5 Exercises to Help Improve Your Performance

I hope you are having a great week.

I have some more great suggestions from Eric Cressey.

Below you will find 5 exercises to improve your performance.

Even if you are not an athlete, the exercises below will help you move better and complete your exercises better.

Give them a go!

Rick Kaselj, MS

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Here are 5 Exercises to Help Improve Your Performance:

#1 – Pull-Back Butt-kick to Overhead Lunge Walk

For the Pull-Back Butt-Kick to Overhead Lunge Walk, we are going to get a couple of different exercises that give us good bang for the buck.

Pull-Back Butt-kick to Overhead Lunge Walk

 

CLICK HERE to watch the YouTube video.

Pull-Back Butt-kick to Overhead Lunge Walk

Pull-Back Butt-kick to Overhead Lunge Walk

Mike is going to start off with a Pull-Back Butt-Kick. You will notice that his femur stays up and down, and his core stays neutral. He is not arching his back and he is avoiding that forward head posture. He is going to take that same leg out in front, stable core, no extension, good long strides to get some good stretch of his hip flexors in the back, and his scapular comes up on the rib cage.

Now he is going to stand up, go to the other leg, little quad stretch and little hip flexor stretch at the same time, long stride, stretch the hip flexor on that back leg working his way through this.

#2 – Lateral Lunge with Band Overhead Reach

We are doing a Lateral Lunge with Band Overhead Reach. This is a great way to integrate anterior core control, and is a little bit of a rotary stability because the band is pulling you back. It is also a great way to integrate scapular stability as you go through this.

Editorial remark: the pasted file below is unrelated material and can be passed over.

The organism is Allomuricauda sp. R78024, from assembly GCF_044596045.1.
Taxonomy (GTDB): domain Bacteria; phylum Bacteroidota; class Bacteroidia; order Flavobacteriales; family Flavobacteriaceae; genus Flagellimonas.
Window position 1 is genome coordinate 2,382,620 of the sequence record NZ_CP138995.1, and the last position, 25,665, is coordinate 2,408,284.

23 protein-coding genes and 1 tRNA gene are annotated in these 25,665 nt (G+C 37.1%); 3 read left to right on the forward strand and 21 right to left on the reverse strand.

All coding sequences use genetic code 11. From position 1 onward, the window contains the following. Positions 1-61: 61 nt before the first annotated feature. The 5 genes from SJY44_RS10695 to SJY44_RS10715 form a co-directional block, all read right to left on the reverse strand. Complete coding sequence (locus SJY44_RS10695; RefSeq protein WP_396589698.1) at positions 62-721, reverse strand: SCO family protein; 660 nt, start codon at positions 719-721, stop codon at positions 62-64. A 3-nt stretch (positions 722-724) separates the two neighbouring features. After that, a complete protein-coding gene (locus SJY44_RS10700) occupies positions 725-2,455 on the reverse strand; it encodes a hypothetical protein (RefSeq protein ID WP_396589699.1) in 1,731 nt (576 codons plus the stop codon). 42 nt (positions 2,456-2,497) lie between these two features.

Lateral Lunge with Band Overhead Reach

 

CLICK HERE to watch the YouTube video.

Keith here is going to set up with a half reach band wrapped a little bit lower than his waist at the rack. He is going stride out and do a lateral lunge. He gets into that position, with a good stretch in his adductor on his trailing leg, and a neutral spine so his anterior core is engaged. His neck is packed. He is going to reach up overhead slowly and resist that extension in the hands that the overhead position’s creating.

Lateral Lunge with Band Overhead Reach

Lateral Lunge with Band Overhead Reach

If you watch from the side position, you will actually notice that he is integrating a little bit of a shrug to help him get that full scapular upper rotation up overhead without substituting the forward head posture in order to create that position.

Lateral Lunge with Band Overhead Reach (side view)

Lateral Lunge with Band Overhead Reach (side view)

You can either do it as individual reps where you lunge out and create it or you can just stay out of that end range position as the hands go up overhead.

#3 – Dumbbell Reverse Lunge to 1 Leg RDL

The Dumbbell Reverse Lunge to 1 Leg RDL is an exercise that can make you pretty sore, but it is also an exercise that you are not going to need a whole lot of weight for.

Dumbbell Reverse Lunge to 1 Leg RDL

 

CLICK HERE to watch the YouTube video.

Even just working with some 30-35 pounds if you are a really strong guy, that first week can make a big difference until you just improve the move in quality and master it before you really start to load it up.

Dumbbell Reverse Lunge to 1 Leg RDL

Dumbbell Reverse Lunge to 1 Leg RDL